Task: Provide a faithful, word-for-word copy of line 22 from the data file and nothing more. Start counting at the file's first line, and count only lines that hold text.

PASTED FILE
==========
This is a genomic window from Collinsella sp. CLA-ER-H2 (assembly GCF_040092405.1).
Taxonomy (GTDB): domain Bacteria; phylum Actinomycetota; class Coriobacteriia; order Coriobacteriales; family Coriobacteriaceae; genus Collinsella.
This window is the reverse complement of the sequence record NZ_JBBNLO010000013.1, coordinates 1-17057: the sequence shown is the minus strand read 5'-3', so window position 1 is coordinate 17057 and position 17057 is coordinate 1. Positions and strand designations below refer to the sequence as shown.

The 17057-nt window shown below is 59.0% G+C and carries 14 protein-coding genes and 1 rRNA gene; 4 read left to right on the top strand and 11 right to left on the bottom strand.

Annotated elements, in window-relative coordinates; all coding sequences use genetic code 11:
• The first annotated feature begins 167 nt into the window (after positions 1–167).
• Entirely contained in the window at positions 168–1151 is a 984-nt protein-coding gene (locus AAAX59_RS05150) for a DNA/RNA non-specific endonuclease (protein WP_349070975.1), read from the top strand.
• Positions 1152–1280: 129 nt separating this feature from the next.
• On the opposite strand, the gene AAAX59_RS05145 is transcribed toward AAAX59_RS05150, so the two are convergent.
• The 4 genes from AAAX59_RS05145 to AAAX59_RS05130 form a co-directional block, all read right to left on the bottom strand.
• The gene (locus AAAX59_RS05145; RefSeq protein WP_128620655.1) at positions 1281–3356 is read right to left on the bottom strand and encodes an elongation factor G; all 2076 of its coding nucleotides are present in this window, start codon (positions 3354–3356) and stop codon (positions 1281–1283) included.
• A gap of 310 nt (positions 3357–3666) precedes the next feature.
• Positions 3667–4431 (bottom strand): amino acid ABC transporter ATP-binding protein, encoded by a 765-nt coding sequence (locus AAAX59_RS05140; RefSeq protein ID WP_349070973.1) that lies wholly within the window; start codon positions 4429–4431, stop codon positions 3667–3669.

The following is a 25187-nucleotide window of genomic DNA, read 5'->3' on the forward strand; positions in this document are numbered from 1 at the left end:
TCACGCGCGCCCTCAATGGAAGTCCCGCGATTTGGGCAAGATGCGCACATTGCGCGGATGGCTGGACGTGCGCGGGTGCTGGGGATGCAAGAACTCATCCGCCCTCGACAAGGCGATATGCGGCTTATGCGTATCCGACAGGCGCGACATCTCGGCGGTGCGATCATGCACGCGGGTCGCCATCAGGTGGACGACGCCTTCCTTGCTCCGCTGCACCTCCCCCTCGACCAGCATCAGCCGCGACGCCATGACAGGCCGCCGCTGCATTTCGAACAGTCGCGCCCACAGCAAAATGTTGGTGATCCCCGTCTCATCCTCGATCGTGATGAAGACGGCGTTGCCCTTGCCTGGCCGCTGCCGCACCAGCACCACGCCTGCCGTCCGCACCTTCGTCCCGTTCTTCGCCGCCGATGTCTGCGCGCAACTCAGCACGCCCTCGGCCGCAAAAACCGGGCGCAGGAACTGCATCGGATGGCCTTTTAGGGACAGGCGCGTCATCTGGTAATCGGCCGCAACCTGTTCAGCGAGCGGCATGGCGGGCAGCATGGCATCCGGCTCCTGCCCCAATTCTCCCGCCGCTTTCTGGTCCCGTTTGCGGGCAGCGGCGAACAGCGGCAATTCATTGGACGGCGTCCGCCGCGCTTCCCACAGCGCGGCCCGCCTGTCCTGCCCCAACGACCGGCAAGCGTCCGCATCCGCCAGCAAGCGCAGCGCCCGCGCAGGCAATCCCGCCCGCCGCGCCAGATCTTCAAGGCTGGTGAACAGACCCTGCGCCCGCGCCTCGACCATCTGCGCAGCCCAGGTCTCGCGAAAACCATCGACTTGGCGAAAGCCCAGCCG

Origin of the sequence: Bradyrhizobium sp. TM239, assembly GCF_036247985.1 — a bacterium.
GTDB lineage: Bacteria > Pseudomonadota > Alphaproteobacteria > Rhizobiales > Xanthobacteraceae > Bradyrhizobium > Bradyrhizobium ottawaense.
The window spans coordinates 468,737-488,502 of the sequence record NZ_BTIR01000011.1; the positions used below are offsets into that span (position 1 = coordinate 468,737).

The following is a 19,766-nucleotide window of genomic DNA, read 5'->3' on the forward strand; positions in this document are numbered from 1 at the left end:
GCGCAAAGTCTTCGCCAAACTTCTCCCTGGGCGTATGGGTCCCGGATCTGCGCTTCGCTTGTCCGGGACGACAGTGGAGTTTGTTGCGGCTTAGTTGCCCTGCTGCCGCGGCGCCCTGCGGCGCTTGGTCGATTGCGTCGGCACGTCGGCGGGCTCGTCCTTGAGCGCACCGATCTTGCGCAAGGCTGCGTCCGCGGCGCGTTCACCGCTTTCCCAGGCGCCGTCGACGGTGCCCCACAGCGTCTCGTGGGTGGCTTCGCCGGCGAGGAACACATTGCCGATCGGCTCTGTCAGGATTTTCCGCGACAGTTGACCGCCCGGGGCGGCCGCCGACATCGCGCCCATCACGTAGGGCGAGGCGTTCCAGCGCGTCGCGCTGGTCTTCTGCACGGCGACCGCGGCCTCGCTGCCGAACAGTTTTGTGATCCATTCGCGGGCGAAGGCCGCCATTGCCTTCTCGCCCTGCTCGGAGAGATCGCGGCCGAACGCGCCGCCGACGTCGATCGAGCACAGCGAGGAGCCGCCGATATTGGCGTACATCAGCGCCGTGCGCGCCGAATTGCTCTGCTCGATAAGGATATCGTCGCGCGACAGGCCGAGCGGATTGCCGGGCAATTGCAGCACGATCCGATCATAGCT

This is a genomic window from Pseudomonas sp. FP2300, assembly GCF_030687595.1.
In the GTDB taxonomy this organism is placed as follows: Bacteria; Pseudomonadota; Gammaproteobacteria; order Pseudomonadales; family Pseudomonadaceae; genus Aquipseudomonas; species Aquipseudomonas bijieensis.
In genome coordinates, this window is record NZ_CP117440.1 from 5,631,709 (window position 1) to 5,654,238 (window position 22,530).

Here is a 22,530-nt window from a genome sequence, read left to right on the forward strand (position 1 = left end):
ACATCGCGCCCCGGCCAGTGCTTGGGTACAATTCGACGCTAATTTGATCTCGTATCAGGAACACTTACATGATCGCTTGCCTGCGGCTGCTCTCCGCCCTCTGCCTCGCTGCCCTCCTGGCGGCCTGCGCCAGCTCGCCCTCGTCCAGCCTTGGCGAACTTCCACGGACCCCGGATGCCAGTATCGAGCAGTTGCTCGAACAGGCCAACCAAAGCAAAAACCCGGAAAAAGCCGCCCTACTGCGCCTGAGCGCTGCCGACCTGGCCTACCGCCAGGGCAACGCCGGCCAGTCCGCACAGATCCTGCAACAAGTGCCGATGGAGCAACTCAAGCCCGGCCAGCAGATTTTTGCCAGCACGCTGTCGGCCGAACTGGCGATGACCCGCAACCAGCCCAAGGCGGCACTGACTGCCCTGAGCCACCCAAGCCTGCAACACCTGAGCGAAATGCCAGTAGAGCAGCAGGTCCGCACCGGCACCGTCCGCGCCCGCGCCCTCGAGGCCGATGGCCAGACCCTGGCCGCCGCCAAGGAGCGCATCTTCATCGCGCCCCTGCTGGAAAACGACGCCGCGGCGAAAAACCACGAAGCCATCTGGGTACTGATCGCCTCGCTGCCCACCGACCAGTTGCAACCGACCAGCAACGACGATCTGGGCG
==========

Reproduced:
In the GTDB taxonomy this organism is placed as follows: Bacteria; Pseudomonadota; Gammaproteobacteria; order Pseudomonadales; family Pseudomonadaceae; genus Aquipseudomonas; species Aquipseudomonas bijieensis.